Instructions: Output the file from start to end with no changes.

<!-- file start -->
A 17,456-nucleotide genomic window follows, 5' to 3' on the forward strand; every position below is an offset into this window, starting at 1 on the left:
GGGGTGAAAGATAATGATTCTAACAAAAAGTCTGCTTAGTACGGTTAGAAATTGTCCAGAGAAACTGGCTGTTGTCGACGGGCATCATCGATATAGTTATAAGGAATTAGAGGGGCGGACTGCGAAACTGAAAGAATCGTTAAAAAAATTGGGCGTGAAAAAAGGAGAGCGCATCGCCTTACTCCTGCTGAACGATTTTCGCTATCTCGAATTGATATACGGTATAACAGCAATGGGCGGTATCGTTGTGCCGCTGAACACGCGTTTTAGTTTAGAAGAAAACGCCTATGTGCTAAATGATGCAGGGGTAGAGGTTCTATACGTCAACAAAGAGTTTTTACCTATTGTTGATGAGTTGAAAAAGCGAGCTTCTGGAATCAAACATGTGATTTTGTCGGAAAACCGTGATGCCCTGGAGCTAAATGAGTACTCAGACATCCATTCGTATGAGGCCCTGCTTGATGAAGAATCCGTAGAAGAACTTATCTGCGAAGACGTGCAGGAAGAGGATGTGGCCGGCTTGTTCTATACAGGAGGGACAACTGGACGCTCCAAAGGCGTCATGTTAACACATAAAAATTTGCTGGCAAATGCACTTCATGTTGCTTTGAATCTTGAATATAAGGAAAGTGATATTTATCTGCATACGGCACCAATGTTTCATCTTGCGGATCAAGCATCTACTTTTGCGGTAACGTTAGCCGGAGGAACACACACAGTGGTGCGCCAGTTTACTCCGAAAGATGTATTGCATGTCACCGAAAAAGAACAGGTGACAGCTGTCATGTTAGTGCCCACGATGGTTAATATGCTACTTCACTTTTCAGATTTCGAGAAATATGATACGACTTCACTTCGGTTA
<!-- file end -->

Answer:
A 17,456-nucleotide genomic window follows, 5' to 3' on the forward strand; every position below is an offset into this window, starting at 1 on the left:
GGGGTGAAAGATAATGATTCTAACAAAAAGTCTGCTTAGTACGGTTAGAAATTGTCCAGAGAAACTGGCTGTTGTCGACGGGCATCATCGATATAGTTATAAGGAATTAGAGGGGCGGACTGCGAAACTGAAAGAATCGTTAAAAAAATTGGGCGTGAAAAAAGGAGAGCGCATCGCCTTACTCCTGCTGAACGATTTTCGCTATCTCGAATTGATATACGGTATAACAGCAATGGGCGGTATCGTTGTGCCGCTGAACACGCGTTTTAGTTTAGAAGAAAACGCCTATGTGCTAAATGATGCAGGGGTAGAGGTTCTATACGTCAACAAAGAGTTTTTACCTATTGTTGATGAGTTGAAAAAGCGAGCTTCTGGAATCAAACATGTGATTTTGTCGGAAAACCGTGATGCCCTGGAGCTAAATGAGTACTCAGACATCCATTCGTATGAGGCCCTGCTTGATGAAGAATCCGTAGAAGAACTTATCTGCGAAGACGTGCAGGAAGAGGATGTGGCCGGCTTGTTCTATACAGGAGGGACAACTGGACGCTCCAAAGGCGTCATGTTAACACATAAAAATTTGCTGGCAAATGCACTTCATGTTGCTTTGAATCTTGAATATAAGGAAAGTGATATTTATCTGCATACGGCACCAATGTTTCATCTTGCGGATCAAGCATCTACTTTTGCGGTAACGTTAGCCGGAGGAACACACACAGTGGTGCGCCAGTTTACTCCGAAAGATGTATTGCATGTCACCGAAAAAGAACAGGTGACAGCTGTCATGTTAGTGCCCACGATGGTTAATATGCTACTTCACTTTTCAGATTTCGAGAAATATGATACGACTTCACTTCGGTTA